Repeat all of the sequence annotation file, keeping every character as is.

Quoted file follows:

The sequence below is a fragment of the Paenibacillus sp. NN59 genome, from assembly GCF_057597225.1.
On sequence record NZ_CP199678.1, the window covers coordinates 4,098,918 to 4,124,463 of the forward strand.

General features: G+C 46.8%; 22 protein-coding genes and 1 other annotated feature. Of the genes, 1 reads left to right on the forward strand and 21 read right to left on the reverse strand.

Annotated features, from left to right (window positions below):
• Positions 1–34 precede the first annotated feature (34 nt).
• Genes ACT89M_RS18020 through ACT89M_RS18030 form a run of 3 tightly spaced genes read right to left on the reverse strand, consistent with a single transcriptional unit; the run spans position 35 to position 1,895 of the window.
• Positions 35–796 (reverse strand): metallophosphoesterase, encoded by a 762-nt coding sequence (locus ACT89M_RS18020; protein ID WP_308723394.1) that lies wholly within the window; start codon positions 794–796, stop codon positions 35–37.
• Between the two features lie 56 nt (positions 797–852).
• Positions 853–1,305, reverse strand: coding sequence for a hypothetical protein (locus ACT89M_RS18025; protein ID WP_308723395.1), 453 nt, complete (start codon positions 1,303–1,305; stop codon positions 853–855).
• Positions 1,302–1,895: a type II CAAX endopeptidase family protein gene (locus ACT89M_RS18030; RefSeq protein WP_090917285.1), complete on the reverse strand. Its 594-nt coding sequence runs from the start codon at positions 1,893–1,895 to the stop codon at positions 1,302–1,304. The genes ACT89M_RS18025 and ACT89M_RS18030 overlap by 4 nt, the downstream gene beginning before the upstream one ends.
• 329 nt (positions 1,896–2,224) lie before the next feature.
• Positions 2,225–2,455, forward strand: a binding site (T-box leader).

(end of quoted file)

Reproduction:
The sequence below is a fragment of the Paenibacillus sp. NN59 genome, from assembly GCF_057597225.1.
On sequence record NZ_CP199678.1, the window covers coordinates 4,098,918 to 4,124,463 of the forward strand.

General features: G+C 46.8%; 22 protein-coding genes and 1 other annotated feature. Of the genes, 1 reads left to right on the forward strand and 21 read right to left on the reverse strand.

Annotated features, from left to right (window positions below):
• Positions 1–34 precede the first annotated feature (34 nt).
• Genes ACT89M_RS18020 through ACT89M_RS18030 form a run of 3 tightly spaced genes read right to left on the reverse strand, consistent with a single transcriptional unit; the run spans position 35 to position 1,895 of the window.
• Positions 35–796 (reverse strand): metallophosphoesterase, encoded by a 762-nt coding sequence (locus ACT89M_RS18020; protein ID WP_308723394.1) that lies wholly within the window; start codon positions 794–796, stop codon positions 35–37.
• Between the two features lie 56 nt (positions 797–852).
• Positions 853–1,305, reverse strand: coding sequence for a hypothetical protein (locus ACT89M_RS18025; protein ID WP_308723395.1), 453 nt, complete (start codon positions 1,303–1,305; stop codon positions 853–855).
• Positions 1,302–1,895: a type II CAAX endopeptidase family protein gene (locus ACT89M_RS18030; RefSeq protein WP_090917285.1), complete on the reverse strand. Its 594-nt coding sequence runs from the start codon at positions 1,893–1,895 to the stop codon at positions 1,302–1,304. The genes ACT89M_RS18025 and ACT89M_RS18030 overlap by 4 nt, the downstream gene beginning before the upstream one ends.
• 329 nt (positions 1,896–2,224) lie before the next feature.
• Positions 2,225–2,455, forward strand: a binding site (T-box leader).